The IDS Alumni Network Mentoring and Advice Programme facilitates formal kinds of mentoring relationship with the intention of helping participants to develop professionally and with their careers. We have three main schemes that we use to facilitate mentoring relationships in the alumni network.
Irrespective of which path you choose we hope that these guidelines will help support you, as mentor or a mentee, to establish a successful, structured, and effective mentoring relationship, which is mutually rewarding.
The goal of the IDS Alumni Network Mentoring and Advice Programme is to contribute to the professional and career development of IDS alumni and students. Through mentoring, mentees gain an external view on a situation or issue and can develop new skills and strengths through self-reflection and development to make them better equipped to deal with professional challenges and contribute to career success.
While the focus is on the mentee, the mentor also benefits from the relationship. Mentoring provides an opportunity to share knowledge, exchange ideas, develop leadership skills, and a feeling of satisfaction at supporting a student or recent graduate of IDS.
Ask-an-Alum is a tool for alumni and students to self-match with an IDS Alumni Network Online Mentor for quick advice and support on a variety of careers and professional development topics. For example, find Mentors who are happy to provide CV advice, interview preparation support, PhD application help and more.
Ask-an-Alum is useful for creating space for impactful knowledge sharing, without the pressure to develop a long-term relationship.
It can also act as a trial for a new one-on-one mentoring relationship and help alumni and students broaden their networks before committing to a longer-term mentorship.
We recommend that each session is around 60 minutes in length. The number and length of sessions can be individually agreed as most useful.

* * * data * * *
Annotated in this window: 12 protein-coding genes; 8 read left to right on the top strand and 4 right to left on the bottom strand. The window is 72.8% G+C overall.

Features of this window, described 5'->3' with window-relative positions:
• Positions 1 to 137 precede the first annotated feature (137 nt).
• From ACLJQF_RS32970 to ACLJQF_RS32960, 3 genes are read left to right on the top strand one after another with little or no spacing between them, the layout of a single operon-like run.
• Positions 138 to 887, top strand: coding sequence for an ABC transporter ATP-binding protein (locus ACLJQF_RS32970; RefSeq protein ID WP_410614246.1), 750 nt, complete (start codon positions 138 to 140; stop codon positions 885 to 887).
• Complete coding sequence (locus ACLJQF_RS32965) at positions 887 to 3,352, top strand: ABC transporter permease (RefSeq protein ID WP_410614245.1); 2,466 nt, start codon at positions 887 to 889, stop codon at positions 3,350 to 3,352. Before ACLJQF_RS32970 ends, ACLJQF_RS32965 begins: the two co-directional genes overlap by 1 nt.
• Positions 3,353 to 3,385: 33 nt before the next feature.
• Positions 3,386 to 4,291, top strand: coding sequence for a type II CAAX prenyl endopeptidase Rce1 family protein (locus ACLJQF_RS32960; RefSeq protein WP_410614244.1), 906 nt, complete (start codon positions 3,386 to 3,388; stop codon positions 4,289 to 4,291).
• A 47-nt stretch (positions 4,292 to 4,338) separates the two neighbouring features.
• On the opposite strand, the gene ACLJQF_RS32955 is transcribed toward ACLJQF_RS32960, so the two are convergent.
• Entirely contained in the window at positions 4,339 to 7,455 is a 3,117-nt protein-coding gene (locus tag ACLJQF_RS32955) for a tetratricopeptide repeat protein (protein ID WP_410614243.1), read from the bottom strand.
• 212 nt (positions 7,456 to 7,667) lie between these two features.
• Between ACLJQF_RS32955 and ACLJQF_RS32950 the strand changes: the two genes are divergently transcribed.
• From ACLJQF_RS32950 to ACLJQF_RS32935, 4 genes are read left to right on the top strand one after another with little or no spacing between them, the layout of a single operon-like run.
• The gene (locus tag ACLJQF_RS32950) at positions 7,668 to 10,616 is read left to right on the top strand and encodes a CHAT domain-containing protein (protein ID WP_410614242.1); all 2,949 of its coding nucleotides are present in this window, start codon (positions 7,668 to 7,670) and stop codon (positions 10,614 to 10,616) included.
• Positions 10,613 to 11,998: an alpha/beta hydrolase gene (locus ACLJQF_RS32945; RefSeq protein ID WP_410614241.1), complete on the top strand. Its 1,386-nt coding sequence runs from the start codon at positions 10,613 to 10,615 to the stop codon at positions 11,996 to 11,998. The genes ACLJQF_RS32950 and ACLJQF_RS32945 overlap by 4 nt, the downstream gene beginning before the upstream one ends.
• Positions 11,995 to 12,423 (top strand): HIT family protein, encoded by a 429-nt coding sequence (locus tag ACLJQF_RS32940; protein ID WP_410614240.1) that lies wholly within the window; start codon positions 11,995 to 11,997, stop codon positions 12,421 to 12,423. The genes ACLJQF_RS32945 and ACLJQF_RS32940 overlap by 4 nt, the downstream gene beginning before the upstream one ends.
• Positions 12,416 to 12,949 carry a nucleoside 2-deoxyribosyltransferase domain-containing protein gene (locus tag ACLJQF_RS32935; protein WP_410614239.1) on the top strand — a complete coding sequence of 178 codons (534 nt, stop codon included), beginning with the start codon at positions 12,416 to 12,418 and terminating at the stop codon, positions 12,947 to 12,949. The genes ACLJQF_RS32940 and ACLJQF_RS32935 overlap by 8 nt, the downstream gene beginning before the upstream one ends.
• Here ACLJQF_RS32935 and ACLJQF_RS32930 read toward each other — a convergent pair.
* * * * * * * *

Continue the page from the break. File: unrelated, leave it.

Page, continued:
Our Matched Mentoring scheme is one-on-one mentoring which is probably the type that comes to mind when you think of mentoring. It is a traditional model of mentoring, where one mentor and one mentee agree to enter into a relationship to help the mentee develop, improve and achieve their goals. In this type of mentoring, the mentor has more experience in an area that the mentee is interested in and can act as an advisor and guide. For example, in areas such as career direction or leadership development.
While the focus is on the mentee, the mentor also benefits as they develop leadership skills, learn new perspectives and ideas from their mentee, and feel a sense of satisfaction at supporting a student or recent graduate of IDS to help shape the future leaders of global development.
Matched Mentoring means an administrator makes the match for each mentor and mentee. The IDS Alumni Network Matched Mentoring is administrated by the alumni relations office (with guidance from a specialist). We expect each matched pair to meet for a minimum of 60 minutes every month over 6-months. The number and length of sessions can be individually agreed as most useful providing that the pair is meeting for the minimum.
We usually match twice a year, with applications open in September and January.
Our Group Mentoring is a type of mentoring in which one mentor works with several mentees at once in a group. The mentor has has an area of expertise to share and the mentees will have similar personal development goals or wish to learn specific new skills or knowledge.
The format means that the group will support each other to learn and grow, as well as bring in a range of different perspectives and experiences. It works well for people that learn best collaboratively. Typically Groups meet for 60-90 minutes once a month for 6-months.
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